Likewise, most of the teachers I know are quite supportive of the policy of mainstreaming special needs children—if there is sufficient support provided. If this were the general practice, and they could be confident that an additional “difficult” student would bring additional resources, there wouldn’t be this insistence on hard limits. But they aren’t confident, based on the record of the past dozen years.
A lot of this has to do with money, but more, I would argue, has to do with attitude. Does the provincial government want to provide all children in BC with an excellent public education, or just an adequate one? Here I think the issue of our relatively high aid to private schools is significant. Once upon a time, municipalities (like West Vancouver) could top up support for public schools by raising the local property tax—now that isn’t possible. But individual families can put money into their children’s education by sending them to private schools—and the support of 50 per cent of the public school grant makes that much more possible.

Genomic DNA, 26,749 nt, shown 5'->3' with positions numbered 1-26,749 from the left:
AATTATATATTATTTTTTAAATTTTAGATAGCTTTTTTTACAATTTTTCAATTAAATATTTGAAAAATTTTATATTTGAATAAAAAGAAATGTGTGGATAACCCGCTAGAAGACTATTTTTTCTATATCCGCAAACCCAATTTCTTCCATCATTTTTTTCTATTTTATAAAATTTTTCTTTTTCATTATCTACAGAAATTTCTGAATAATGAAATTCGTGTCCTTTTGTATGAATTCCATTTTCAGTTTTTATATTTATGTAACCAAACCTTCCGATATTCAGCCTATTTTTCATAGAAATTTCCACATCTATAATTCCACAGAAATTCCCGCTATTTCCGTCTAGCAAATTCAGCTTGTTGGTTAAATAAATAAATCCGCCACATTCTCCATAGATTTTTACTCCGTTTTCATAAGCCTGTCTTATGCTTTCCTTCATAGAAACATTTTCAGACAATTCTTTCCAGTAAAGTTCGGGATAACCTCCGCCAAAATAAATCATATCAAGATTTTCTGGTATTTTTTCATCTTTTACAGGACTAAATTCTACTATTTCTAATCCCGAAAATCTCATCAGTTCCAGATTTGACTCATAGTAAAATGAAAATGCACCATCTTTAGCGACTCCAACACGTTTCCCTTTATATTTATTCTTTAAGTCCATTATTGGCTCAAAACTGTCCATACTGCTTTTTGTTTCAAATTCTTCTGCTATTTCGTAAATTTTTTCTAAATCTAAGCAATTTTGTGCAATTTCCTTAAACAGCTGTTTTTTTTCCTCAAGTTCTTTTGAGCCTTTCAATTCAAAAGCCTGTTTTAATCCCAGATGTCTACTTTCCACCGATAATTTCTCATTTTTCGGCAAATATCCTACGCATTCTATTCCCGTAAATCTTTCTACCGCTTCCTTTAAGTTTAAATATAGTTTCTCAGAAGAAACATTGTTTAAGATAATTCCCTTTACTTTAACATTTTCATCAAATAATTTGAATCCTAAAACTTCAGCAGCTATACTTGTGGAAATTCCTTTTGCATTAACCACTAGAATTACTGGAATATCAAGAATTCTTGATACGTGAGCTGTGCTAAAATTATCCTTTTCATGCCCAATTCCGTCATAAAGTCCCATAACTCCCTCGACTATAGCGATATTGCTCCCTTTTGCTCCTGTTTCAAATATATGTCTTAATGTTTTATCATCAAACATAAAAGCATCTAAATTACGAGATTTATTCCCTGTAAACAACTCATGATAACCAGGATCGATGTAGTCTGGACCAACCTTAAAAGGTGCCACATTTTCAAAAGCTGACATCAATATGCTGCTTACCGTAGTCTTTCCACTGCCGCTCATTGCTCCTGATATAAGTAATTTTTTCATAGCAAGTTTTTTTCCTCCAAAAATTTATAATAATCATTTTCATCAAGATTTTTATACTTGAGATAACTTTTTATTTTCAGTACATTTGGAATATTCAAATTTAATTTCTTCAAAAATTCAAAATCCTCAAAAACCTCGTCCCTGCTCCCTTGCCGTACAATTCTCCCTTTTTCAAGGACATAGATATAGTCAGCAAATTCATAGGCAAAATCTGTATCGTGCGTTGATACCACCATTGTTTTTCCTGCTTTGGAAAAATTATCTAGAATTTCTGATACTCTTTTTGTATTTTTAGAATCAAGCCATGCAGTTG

When it comes to their own children, if parents feel the public schools are lacking, and if they have the means, they will purchase what they feel is the best education possible for their children. That is what many if not most MLAs do with their own children, I suspect, and many professional people do. In my rapidly up scaling neighbourhood I see more and more signs each fall on lawns advertising the Crofton House or St. George’s School or Vancouver College annual fundraising fairs. What that means is that, for the governing elite of the community, public education is less of a personal priority. That, I think, is a big problem. Maybe this is an inevitable result of growing economic inequality in Canadian society—I hope not.